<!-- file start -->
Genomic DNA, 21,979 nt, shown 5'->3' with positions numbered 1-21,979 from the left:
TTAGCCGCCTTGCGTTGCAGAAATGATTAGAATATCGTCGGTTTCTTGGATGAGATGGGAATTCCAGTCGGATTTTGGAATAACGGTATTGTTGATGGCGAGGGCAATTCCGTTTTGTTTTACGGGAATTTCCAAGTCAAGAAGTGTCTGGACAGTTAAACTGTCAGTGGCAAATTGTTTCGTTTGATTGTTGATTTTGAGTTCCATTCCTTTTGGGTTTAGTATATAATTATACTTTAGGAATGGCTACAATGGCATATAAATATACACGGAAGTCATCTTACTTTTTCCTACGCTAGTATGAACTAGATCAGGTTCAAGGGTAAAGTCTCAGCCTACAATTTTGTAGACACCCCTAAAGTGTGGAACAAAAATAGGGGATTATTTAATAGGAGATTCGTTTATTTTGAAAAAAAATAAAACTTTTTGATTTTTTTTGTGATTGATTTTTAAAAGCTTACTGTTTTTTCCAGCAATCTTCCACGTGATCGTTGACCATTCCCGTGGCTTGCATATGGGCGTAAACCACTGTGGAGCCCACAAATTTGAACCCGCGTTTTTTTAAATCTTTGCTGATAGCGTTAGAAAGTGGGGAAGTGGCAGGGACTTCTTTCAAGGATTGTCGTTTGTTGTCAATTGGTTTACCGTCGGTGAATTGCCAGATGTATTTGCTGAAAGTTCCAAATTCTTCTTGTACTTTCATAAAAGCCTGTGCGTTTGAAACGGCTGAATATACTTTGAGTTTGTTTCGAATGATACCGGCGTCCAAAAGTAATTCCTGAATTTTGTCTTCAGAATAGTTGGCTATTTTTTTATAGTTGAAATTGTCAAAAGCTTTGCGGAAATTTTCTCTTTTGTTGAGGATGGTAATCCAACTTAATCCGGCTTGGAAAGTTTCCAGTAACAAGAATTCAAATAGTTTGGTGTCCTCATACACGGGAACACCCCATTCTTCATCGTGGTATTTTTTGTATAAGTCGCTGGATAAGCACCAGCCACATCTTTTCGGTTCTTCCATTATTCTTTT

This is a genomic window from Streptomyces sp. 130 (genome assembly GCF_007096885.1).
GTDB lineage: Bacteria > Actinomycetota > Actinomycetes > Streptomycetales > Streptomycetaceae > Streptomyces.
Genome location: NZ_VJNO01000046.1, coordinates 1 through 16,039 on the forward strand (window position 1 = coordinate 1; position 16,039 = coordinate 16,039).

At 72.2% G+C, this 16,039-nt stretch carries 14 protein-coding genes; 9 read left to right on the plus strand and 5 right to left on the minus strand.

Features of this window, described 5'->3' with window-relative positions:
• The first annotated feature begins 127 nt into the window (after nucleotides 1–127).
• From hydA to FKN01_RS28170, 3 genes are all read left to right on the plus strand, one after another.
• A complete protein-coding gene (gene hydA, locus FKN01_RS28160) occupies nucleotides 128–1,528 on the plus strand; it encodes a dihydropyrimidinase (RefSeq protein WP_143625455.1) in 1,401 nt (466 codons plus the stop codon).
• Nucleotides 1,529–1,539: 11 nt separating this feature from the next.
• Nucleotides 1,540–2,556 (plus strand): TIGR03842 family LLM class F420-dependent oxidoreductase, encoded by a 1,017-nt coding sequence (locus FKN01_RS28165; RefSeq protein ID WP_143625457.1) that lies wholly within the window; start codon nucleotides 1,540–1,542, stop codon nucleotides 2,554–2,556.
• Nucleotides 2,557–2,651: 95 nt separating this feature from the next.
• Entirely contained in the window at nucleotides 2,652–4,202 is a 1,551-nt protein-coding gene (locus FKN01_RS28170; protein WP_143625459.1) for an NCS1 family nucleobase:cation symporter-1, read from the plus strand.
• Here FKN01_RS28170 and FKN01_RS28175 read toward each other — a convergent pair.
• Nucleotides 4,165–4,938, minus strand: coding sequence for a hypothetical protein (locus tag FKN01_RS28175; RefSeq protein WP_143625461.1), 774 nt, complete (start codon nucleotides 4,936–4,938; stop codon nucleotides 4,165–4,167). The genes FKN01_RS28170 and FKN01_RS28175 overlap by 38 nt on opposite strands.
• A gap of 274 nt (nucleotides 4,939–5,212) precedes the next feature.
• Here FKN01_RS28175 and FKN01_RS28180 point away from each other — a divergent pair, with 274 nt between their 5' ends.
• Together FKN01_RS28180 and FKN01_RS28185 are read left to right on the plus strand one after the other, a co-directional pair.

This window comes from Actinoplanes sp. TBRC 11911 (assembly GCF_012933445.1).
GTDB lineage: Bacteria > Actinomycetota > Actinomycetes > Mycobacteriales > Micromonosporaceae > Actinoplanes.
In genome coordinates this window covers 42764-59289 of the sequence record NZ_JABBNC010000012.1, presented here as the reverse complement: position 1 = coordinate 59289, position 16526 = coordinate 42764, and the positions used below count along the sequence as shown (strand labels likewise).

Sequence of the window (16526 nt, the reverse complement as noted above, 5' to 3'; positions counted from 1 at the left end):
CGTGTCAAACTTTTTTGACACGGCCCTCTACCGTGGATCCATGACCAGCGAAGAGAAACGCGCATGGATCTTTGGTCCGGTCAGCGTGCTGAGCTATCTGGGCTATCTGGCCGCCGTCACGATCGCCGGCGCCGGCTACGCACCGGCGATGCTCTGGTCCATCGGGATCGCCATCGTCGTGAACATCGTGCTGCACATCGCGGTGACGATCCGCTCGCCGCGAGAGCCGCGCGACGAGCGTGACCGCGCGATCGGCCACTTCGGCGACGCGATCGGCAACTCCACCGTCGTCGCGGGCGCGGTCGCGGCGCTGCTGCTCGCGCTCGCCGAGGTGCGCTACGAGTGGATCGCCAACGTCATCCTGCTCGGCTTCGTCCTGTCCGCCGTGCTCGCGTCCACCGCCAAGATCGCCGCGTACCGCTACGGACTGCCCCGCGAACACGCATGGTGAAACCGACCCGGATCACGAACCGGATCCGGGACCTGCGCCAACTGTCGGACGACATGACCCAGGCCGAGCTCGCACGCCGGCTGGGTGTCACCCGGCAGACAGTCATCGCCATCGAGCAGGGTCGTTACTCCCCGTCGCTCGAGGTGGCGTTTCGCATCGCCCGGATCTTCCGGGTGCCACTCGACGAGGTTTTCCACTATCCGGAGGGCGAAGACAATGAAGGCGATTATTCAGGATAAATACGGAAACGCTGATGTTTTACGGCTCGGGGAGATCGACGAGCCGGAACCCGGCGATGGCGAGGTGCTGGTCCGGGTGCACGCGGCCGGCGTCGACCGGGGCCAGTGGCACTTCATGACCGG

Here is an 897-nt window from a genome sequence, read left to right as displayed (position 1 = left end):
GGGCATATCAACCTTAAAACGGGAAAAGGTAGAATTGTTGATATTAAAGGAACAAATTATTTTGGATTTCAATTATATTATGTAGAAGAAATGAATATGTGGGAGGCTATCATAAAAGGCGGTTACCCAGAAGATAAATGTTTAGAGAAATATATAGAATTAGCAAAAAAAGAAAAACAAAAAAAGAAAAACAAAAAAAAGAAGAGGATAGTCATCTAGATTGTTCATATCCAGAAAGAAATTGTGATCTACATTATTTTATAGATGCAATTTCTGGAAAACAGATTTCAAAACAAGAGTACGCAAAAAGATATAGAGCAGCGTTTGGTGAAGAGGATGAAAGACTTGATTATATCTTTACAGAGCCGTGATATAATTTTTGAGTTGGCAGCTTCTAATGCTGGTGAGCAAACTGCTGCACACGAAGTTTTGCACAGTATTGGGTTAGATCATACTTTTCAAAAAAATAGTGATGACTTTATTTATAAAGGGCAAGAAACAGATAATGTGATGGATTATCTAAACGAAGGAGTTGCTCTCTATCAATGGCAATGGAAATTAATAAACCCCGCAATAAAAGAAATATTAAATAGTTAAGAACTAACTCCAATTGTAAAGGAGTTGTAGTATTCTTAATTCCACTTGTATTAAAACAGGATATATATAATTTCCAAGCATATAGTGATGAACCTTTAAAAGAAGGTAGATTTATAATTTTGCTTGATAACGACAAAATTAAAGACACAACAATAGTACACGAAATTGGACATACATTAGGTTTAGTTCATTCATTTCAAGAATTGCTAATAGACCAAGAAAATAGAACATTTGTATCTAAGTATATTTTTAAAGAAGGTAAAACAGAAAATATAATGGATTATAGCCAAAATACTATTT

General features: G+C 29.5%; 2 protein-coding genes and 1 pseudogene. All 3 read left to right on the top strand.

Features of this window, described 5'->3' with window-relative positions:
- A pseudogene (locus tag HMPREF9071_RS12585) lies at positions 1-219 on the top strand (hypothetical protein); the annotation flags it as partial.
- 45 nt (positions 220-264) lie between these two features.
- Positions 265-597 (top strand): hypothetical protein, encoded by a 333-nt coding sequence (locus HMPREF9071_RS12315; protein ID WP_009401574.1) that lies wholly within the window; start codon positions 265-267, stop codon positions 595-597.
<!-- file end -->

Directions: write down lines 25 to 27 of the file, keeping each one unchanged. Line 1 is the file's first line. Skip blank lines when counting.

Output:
Here is an 897-nt window from a genome sequence, read left to right as displayed (position 1 = left end):
GGGCATATCAACCTTAAAACGGGAAAAGGTAGAATTGTTGATATTAAAGGAACAAATTATTTTGGATTTCAATTATATTATGTAGAAGAAATGAATATGTGGGAGGCTATCATAAAAGGCGGTTACCCAGAAGATAAATGTTTAGAGAAATATATAGAATTAGCAAAAAAAGAAAAACAAAAAAAGAAAAACAAAAAAAAGAAGAGGATAGTCATCTAGATTGTTCATATCCAGAAAGAAATTGTGATCTACATTATTTTATAGATGCAATTTCTGGAAAACAGATTTCAAAACAAGAGTACGCAAAAAGATATAGAGCAGCGTTTGGTGAAGAGGATGAAAGACTTGATTATATCTTTACAGAGCCGTGATATAATTTTTGAGTTGGCAGCTTCTAATGCTGGTGAGCAAACTGCTGCACACGAAGTTTTGCACAGTATTGGGTTAGATCATACTTTTCAAAAAAATAGTGATGACTTTATTTATAAAGGGCAAGAAACAGATAATGTGATGGATTATCTAAACGAAGGAGTTGCTCTCTATCAATGGCAATGGAAATTAATAAACCCCGCAATAAAAGAAATATTAAATAGTTAAGAACTAACTCCAATTGTAAAGGAGTTGTAGTATTCTTAATTCCACTTGTATTAAAACAGGATATATATAATTTCCAAGCATATAGTGATGAACCTTTAAAAGAAGGTAGATTTATAATTTTGCTTGATAACGACAAAATTAAAGACACAACAATAGTACACGAAATTGGACATACATTAGGTTTAGTTCATTCATTTCAAGAATTGCTAATAGACCAAGAAAATAGAACATTTGTATCTAAGTATATTTTTAAAGAAGGTAAAACAGAAAATATAATGGATTATAGCCAAAATACTATTT

General features: G+C 29.5%; 2 protein-coding genes and 1 pseudogene. All 3 read left to right on the top strand.